Portable structure tester may bring better-built homes, shopping malls, skyscrapers
Insurance adjusters who reenter an area the day after a hurricane never know specifically how a structure was destroyed. Did a window pane shatter, creating a momentary pressure surge inside that pushed the roof off like a pop-gun cork? Or did a gust of wind pry up the eaves of a house and peel away the roof like a sardine can lid?
Could the builder have done something to prevent the destruction — used better nails, stronger materials, special braces, or improved design features, for instance?
Historically, next-day knowledge of the specific cause-and-effect relationships that lead to structural damage from high winds, earthquakes, or floods has been unattainable and, thus, irrelevant in settling claims or setting policy premiums. But high on the insurance industry’s wish list is a better understanding of why buildings fail.
A portable instrument package being developed by engineers in Engineering Sciences Center 9100 may one day help gather real-world data about the response of typical buildings to high winds and other structural distress. Such data may help construction contractors, insurance companies, regulatory agencies, and homeowners create safer, stronger, more secure buildings that might withstand most storms.
Better-built buildings would lower the costs of damage claims stemming from natural disasters, often in the billions of dollars for a single storm. Understanding which design features beget the most insult-tolerant buildings might allow insurers to offer some policy-holders better rates, as well.
And stronger structures would help buildings do what they are intended to do — protect their occupants from even the most severe elements, says Tom Baca, Manager of Experimental Structural Dynamics Dept. 9119. The device was developed as part of Sandia’s Architectural Surety SM program (Lab News, Aug. 28, 1998).
"The intent eventually is to be able to use sensor data to certify a building design, much like the way we certify weapons components and systems today," he says.
Putting real buildings to the test
The idea to create Sandia’s portable building tester, called the Autonomous Structural Event Recorder (ASER), grew out of discussions with officials of the Institute for Business and Home Safety (IBHS), a nonprofit coalition of insurance companies aimed at reducing losses from natural disasters by encouraging homeowners and builders to make and buy more resilient homes and businesses.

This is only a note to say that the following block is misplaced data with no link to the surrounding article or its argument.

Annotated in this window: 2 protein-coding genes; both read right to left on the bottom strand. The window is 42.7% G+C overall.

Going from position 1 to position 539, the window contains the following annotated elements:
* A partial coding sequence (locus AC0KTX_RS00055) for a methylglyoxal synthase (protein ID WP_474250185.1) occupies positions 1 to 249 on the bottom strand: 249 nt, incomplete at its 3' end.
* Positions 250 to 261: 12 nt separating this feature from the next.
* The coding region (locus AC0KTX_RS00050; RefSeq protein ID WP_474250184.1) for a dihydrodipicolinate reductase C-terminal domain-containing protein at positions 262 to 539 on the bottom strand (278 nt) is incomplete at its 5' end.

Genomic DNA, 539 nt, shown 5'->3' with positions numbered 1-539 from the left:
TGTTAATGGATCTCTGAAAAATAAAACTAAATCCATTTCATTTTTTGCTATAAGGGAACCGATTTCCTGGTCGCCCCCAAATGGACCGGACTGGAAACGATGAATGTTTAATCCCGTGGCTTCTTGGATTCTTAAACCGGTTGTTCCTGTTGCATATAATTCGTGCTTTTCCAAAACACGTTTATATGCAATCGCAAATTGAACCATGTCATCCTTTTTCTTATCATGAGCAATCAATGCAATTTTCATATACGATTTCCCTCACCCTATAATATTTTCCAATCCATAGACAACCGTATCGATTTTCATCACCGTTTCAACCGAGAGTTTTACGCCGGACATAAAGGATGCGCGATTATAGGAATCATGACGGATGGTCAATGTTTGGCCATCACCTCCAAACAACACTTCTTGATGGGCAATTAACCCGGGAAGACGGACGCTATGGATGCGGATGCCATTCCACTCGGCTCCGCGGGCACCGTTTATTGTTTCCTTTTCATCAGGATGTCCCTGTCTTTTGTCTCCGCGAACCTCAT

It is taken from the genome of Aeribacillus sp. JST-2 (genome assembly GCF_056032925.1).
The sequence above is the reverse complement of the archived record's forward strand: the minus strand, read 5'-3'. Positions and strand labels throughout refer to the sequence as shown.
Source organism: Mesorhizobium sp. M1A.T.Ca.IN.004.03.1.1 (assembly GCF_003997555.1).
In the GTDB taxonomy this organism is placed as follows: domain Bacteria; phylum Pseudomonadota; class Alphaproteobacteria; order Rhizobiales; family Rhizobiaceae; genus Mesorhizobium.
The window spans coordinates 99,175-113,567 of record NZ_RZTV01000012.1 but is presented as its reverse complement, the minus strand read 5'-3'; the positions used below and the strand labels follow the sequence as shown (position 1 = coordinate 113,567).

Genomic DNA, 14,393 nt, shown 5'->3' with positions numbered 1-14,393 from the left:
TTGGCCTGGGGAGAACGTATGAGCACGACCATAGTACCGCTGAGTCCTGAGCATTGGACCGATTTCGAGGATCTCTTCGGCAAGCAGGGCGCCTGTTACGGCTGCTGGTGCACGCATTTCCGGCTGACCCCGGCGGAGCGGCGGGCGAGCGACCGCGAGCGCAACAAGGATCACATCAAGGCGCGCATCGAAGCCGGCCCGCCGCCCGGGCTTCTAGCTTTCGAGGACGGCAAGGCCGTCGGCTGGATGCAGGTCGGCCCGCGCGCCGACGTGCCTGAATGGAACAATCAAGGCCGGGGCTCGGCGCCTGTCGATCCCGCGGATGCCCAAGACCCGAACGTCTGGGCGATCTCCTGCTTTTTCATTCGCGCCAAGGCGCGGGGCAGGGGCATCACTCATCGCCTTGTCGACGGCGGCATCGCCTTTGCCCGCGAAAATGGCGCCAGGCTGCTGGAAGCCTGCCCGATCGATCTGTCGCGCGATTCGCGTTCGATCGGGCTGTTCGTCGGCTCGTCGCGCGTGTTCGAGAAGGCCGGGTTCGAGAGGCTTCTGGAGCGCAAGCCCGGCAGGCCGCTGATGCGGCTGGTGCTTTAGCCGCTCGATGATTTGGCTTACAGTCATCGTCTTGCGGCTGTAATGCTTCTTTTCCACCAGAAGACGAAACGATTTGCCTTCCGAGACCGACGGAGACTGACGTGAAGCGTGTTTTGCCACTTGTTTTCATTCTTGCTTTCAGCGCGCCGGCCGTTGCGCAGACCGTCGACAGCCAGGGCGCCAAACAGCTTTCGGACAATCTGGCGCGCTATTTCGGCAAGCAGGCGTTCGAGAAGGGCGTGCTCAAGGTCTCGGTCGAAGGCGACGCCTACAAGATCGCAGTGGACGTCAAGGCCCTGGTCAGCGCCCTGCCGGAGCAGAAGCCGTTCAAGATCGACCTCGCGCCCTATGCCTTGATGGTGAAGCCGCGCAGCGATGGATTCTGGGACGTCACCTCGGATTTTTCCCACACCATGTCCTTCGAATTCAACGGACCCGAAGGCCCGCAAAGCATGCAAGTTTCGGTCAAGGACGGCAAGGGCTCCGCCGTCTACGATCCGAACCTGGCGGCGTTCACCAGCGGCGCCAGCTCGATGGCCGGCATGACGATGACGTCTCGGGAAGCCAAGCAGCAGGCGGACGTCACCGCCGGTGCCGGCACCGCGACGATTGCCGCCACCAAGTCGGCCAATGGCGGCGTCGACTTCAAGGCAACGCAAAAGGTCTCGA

In their efforts to find ways to buffer buildings, IBHS insurers found plenty of companies eager to recommend their own disaster-mitigation products — from pressure-treated wood and metal joist straps to "magic nails" and nylon nets that can be cast over homes before a hurricane. They also found very little data to support or contradict the product claims.
Truth is, says Tom, most information about which disaster-mitigation approaches work and which don’t are conjecture. Differences among local building codes skew any data that is available. And storms can be selective; based on the buildings’ orientations, construction quality, or other factors, a hurricane might destroy all the homes on one side of a street and leave the other side intact. Adequately localized wind readings are rare too; the nearest airport or weather station can be miles from the damage.
And often nobody is around during a storm to report exactly how the damage occurred. Did the roof fly off first, or did a particular joist give way? Did the failure of a window pane lead to other damage? Insurance adjusters can only make educated guesses about what happened based on what’s left of the evacuated buildings the next day.
One major insurance company has embarked on a costly effort to study wind speed, building orientations, construction standards, and other factors buried in millions of old insurance claim documents to create better actuarial data that might shed light on what conditions tend to cause the greatest losses.
"To evaluate the true performances of structures, you’d need localized data taken on real buildings during real storms," Tom says. "That’s what we hope ASER can provide."
The stakes are high. In the last 10 years the Federal Emergency Management Administration (FEMA) doled out more than $20 billion in federal disaster assistance. Insurance companies paid out hundreds of billions more in claims. (See "Interest in structural performance is growing" below.)
"Using real data would represent a very large departure from the insurance industry’s normal way of doing business," he says.
ASERs for a variety of natural disasters